The South side-after the logging job. "Notice of Timber Sale" letters to loggers that seemed likely candidates for our job. The notice included the volume report, a map to our place, a date and time. Only three loggers attended. Still, we proceeded, undiscouraged, as we only needed one to serve our purposes. We walked the timber sale area with them while explaining our goals and our desire to have the job done carefully with extra clean-up and trail creation. We urged them to take these extra efforts into consideration when making their bids. As it turned out none of the three loggers were workable. Two of them didn't bother to make a bid and the one who did, didn't seem sincerely interested in adhering to our requests. About a week later an unsolicited logger phoned wanting to walk the timber sale area. We accommodated him and ultimately felt that he had the skills and the understanding to do the job properly. However, over a year passed with the logger giving us one excuse after another as to why he couldn't start the job. Consequently, communications broke-down, distrust set-in, and eventually we stopped pursuing a contract. By now the pink paint marking the timNYFOA - 1-800-836-3566 - INFO

ber sale was fading from the trees and we had pretty much given up on finding a logger to take on our small job. We started cutting trails we had flagged for the logger just to begin getting the access we wanted into the forest. We did this in accordance with a Stewardship Incentive Program (SIP) we requested and were granted. Unfortunately, as we worked in the woodlot, we were also convincing ourselves that logging our land wasn't really all that important. Then in the Spring of 1998, we hosted a woodswalk on our land for NYFOA members. John Hastingsjoined us taking the group on a tour of the marked timber. We explained our goals to the group and related our troubles in securing a logger. Mr. Hastings must have realized that we were giving up on the sale because soon after we received a call from Bill Moffitt of Lake Luzerne. Mr. Moffitt is a solitary logger and has been in the business for nearly twenty years. Mr. Moffitt stopped by one Satur-day to view the sale. We must have talked for hours not only about logging but about values and lifestyles. It was in these rambling conversations that we began to know Mr. Moffitt and his forestry beliefs. One of our contract discussions concerned the handling of the sale. Mr. Moffitt, being a "small guy" in the business, was unable to offer a large up-front bond. Thus he felt more comfortable with a "stumpage sale." This meant that he would pay us as he cut, giving us a percentage of the money he received each time he made a delivery to the mill. We insisted upon a "lump sum sale" because we wanted the logger to own the whole tree thus utilizing the entire product and hopefully leaving the woods with less slash. After continued discussion, we all agreed upon a lump sum sale with one third of the total moneys paid up-front and additional payments as the logger could afford them throughout the job. We agreed JANIFEB 1999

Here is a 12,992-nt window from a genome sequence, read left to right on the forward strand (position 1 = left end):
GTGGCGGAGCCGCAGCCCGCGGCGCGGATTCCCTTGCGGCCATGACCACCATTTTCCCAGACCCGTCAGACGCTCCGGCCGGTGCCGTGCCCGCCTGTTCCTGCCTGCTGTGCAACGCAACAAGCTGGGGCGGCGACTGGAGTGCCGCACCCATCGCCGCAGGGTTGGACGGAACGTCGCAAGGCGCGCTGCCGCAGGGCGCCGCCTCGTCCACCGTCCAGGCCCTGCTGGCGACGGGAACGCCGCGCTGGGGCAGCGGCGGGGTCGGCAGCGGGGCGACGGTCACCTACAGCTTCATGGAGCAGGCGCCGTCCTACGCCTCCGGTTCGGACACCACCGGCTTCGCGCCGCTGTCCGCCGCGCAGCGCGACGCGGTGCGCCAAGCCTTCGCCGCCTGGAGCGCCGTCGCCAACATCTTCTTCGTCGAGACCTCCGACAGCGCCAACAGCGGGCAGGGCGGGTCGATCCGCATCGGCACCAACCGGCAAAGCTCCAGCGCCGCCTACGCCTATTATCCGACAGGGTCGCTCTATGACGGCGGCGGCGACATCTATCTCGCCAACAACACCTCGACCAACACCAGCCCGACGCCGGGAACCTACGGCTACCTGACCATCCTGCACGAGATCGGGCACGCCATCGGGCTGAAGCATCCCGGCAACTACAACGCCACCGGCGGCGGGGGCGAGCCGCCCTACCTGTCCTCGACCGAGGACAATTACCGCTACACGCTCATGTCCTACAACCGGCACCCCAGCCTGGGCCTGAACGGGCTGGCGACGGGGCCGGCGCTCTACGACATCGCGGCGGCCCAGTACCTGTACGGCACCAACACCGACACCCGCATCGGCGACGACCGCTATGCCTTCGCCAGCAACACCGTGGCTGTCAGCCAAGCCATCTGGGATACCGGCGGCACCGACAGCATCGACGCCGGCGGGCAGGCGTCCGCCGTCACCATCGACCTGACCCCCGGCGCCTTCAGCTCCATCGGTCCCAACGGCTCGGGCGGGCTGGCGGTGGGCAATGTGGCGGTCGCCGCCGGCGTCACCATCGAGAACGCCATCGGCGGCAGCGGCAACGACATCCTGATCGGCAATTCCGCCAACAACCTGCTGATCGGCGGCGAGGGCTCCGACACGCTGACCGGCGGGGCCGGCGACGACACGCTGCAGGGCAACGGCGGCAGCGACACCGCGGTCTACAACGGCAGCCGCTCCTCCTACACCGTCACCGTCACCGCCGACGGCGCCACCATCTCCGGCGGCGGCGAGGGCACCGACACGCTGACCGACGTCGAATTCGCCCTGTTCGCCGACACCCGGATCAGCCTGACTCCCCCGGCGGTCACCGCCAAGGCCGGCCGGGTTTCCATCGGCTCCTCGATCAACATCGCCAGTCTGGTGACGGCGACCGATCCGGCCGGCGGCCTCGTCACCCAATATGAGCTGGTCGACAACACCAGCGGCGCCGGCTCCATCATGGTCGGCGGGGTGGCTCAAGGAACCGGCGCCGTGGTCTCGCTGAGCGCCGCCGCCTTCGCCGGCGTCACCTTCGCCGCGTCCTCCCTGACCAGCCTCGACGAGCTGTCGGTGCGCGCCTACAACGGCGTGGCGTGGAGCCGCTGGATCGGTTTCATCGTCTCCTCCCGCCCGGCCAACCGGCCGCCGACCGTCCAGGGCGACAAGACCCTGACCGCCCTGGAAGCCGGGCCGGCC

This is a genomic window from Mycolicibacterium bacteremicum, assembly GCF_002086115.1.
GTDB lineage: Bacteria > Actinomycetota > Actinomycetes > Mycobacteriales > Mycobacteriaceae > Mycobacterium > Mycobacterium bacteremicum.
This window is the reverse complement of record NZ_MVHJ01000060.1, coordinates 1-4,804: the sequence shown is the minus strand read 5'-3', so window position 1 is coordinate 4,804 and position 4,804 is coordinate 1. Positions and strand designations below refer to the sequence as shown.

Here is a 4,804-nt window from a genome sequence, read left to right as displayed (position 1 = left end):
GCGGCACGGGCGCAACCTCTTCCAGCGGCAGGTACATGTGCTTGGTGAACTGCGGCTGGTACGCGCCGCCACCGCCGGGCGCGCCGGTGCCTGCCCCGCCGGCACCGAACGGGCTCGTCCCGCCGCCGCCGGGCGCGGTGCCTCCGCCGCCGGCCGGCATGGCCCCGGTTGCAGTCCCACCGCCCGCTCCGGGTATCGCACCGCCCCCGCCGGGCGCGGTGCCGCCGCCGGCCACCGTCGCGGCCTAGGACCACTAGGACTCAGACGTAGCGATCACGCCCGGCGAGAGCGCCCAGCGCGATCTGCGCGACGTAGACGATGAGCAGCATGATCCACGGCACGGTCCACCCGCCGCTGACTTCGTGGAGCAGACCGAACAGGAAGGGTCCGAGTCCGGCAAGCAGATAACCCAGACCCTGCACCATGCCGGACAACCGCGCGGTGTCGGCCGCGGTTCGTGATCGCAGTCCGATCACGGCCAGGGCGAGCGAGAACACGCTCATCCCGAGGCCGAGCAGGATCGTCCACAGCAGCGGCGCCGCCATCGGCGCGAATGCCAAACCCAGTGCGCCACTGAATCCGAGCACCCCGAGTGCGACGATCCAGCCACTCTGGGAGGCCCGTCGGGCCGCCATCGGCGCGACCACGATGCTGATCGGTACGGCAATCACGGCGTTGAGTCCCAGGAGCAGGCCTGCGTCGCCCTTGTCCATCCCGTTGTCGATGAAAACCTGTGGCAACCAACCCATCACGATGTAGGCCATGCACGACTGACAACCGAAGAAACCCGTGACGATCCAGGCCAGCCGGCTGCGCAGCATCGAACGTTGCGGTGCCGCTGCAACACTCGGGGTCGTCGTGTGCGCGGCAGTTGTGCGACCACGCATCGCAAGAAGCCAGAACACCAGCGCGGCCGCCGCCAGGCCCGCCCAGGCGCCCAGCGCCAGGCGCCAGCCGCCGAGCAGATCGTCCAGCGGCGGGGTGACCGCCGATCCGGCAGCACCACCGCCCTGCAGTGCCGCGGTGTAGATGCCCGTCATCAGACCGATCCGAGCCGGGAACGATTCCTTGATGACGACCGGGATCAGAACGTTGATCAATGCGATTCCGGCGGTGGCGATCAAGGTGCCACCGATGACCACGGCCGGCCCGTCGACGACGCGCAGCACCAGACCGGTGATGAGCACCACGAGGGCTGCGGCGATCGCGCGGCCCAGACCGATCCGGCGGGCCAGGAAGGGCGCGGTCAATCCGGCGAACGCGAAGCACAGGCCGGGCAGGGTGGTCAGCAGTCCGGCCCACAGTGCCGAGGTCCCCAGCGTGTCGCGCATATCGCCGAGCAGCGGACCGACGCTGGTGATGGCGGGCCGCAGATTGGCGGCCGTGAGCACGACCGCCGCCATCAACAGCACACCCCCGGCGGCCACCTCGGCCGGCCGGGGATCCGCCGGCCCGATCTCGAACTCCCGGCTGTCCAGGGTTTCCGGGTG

to all the other stipulations in the contract and awarded Mr. Moffitt the job in August 1998. arvesting began immediately. It took Mr. Moffitt nine weeks to complete the job due to occasional heavy rains and the inability to secure trucking as needed to move the pulp product. The marked trees were located on two sections of our property: the south side and the north side. The eight acres on the south side consisted of at least 80 of the 91 marked pulp pines. Most of these pines were huge "cabbage pines" with limbs jutting outward in all directions. After two weeks of logging we became particularly alarmed by the number of standing trees in this now wide open space that were getting scrape damage. We understood the scrape damage to the skid path trees, but felt there was just too much additional damage to the tops and trunks of trees nowhere near a road. We phoned Mr. Moffitt that night, voiced our concern and scheduled a meeting the next morning to walk the south and north sides again. We didn't want to accuse Mr. Moffitt of not doing his job well nor did we want to put him on the defensive. Yet, we needed to stress the importance ofliving with "our forest" long after the job was complete. At the same time we wanted to understand his position, his reasoning for felling a tree one way or another. After all we didn't know what hisjob really entailed or what his equipment could do. We knew he was skillful and professional as was evident in the way he masterfully handled his equipment, so we attempted to control our emotions and went to our meeting with an open mind. The walk and talk proved to be essential in comprehending each other's needs. Our discussion was intense. Words were chosen carefully and spoken with thought. Sometimes the long silent pauses were uncomfortable. Ken and I now had tangible





results that we could point to and say, "why this or why not this? what about doing it this way or what would you suggest?" Because of the heavy harvest to the south side's cabbage pines, we had to face the fact that the risk of other trees being damaged was high. As tensions eased, we jokingly told Mr. Moffitt that we really wanted